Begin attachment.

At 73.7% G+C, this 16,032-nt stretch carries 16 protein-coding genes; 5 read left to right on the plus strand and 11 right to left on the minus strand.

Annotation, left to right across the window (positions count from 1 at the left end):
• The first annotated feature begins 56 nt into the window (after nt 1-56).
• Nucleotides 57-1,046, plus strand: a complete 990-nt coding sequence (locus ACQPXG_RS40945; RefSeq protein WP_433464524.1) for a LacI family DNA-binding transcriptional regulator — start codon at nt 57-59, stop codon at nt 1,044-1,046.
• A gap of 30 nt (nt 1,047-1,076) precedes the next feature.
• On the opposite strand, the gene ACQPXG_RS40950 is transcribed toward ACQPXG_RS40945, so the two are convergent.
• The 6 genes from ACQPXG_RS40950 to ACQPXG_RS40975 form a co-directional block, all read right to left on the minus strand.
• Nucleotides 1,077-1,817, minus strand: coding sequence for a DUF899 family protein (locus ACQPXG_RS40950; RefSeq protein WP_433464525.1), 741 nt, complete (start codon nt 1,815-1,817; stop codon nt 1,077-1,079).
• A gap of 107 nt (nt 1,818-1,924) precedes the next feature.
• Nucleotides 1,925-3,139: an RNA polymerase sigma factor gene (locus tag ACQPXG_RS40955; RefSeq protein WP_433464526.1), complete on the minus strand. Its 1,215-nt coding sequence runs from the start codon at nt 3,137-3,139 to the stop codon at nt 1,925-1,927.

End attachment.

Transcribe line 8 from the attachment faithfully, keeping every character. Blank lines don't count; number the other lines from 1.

• Nucleotides 1,077-1,817, minus strand: coding sequence for a DUF899 family protein (locus ACQPXG_RS40950; RefSeq protein WP_433464525.1), 741 nt, complete (start codon nt 1,815-1,817; stop codon nt 1,077-1,079).